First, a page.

163 – What are the classical signs, if any, of upper extremity DVT?

163 – What are the classical signs, if any, of upper extremity DVT?

Ryan M. Cox, Jaimo Ahn, Surena Namdari.

Response/Recommendation: Most of the signs and symptoms of an upper extremity deep venous thrombosis (DVT) are rather non-specific, such as pain and edema. However, more unusual signs such as visible venous collaterals and skin discoloration are more concerning for DVT.

Strength of Recommendation: Limited.

Rationale: Upper extremity DVT is not as common as lower extremity DVT and represents approximately 10% of all DVT overall1–5. They are often divided into primary DVT, with no underlying pathology or foreign body, and secondary or provoked DVT, which are often associated with central venous catheters, pacemaker leads, or malignancy1.

Paget-Schroetter Syndrome is a type of primary DVT commonly seen in athletes with thoracic outlet syndrome6,7. In this disorder, athletes who frequently perform repetitive external rotation and abduction of the shoulder develop thrombosis in the axillosubclavian vein. They often present after a period of physical activity with acute pain, discoloration, swelling, and heaviness of the affected extremity6.

Most of the signs and symptoms of upper extremity DVT are nonspecific and include pain, swelling, erythema, weakness, and paresthesia2–5. Less common signs that may be more indicative of an upper extremity DVT include skin discoloration and visible venous collaterals. According to the American College of Radiology (ACR), the location of the thrombosis typically correlates with the clinical presentation8. Unilateral swelling could be due to obstruction of the brachiocephalic, subclavian, or axillary veins. Superficial thrombophlebitis often presents with pain, induration, and a palpable cord. In severe cases with a more proximal thrombosis, such as superior vena cava or subclavian vein, patients may experience bilateral upper extremity or head and neck swelling.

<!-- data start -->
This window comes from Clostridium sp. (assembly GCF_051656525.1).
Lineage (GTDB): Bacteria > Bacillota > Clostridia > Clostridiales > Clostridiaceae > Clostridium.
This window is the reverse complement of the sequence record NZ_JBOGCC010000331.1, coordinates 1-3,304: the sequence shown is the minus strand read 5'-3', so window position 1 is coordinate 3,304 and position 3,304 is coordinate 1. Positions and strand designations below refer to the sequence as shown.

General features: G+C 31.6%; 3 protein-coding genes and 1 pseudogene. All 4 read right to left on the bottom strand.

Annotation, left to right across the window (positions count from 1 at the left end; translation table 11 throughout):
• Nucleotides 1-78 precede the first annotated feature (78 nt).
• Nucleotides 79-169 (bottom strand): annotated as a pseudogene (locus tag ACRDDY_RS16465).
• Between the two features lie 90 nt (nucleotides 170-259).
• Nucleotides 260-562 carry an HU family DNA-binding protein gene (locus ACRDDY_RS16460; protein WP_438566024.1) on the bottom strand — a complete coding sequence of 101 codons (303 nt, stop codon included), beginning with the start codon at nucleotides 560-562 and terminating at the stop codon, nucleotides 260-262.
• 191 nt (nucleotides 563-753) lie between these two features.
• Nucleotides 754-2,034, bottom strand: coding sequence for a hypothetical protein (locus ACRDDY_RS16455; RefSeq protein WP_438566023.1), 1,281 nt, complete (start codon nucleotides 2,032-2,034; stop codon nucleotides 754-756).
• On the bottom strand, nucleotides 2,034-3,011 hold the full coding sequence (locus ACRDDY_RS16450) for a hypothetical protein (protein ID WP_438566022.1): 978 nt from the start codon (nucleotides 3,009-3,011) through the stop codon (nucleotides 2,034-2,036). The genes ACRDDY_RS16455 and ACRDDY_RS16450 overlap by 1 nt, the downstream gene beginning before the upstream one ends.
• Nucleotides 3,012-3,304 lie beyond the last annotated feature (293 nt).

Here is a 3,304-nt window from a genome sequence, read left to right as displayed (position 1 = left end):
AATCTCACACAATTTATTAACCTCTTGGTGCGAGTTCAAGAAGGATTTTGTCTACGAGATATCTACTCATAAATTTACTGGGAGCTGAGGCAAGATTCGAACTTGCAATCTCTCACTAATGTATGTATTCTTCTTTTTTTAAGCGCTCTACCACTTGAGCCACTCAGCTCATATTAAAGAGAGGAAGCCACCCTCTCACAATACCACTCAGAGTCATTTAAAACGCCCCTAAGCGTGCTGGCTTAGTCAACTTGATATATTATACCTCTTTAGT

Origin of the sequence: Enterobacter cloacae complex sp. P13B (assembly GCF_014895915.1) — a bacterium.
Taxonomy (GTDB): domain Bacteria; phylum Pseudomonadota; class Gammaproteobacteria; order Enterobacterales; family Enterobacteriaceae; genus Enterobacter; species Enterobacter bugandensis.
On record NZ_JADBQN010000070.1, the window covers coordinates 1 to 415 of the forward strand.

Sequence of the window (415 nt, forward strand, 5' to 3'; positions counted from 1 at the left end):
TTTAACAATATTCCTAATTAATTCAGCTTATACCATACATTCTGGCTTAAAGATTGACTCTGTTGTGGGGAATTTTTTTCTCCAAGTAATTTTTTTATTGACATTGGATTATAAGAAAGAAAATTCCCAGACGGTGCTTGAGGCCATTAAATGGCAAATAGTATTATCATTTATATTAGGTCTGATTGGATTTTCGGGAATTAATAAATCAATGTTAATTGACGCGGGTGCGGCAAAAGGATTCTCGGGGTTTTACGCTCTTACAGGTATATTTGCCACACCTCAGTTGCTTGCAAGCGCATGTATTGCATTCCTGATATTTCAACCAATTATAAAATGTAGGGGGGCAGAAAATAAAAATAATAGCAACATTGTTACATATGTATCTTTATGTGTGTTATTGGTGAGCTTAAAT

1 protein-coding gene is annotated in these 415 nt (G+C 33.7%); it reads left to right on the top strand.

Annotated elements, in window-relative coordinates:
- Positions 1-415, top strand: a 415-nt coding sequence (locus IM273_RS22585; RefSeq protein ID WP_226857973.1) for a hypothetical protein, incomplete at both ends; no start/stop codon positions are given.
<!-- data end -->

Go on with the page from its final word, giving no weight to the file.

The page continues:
There were four studies that specifically mentioned the signs and symptoms of patients presenting with an upper extremity DVT. Mustafa et al., identified 65 patients with an upper extremity DVT in a community teaching hospital over a 2 year period9. Extremity swelling was present in all patients with 26 (40%) experiencing pain and 4 (6%) presenting with erythema in the extremity. In a retrospective review of 90 patients with ultrasound confirmed thrombosis of the internal jugular, subclavian, axillary, or brachial veins 31 patients (34%) experienced pain in the extremity, and 76 (84%) presented with edema10. The largest series identified was a retrospective review of a prospective ultrasound DVT database with 5,451 patients of which 592 patients sustained an upper extremity DVT, 324 were associated with central venous catheters (CVC) and 268 were non-CVC associated11. They found that patients with an upper extremity DVT were more likely to have extremity edema and less likely to have extremity pain, dyspnea, or chest pain than patients with a lower extremity DVT. Most recently, Schastlivtsev et al., investigated the use of rivaroxaban for the treatment of 30 patients with an upper extremity DVT12. They found the presenting symptoms to be pain 6.6%), cramps (20.0%), heaviness (23.3%), pruritus (13.3%), and paresthesia (23.3%). The most common presenting signs were edema (16.6%), prominent subcutaneous arm veins (16.6%), prominent collateral veins (10.0%), tenderness (6.6%), redness (6.6%), and dependent cyanosis (16.6%).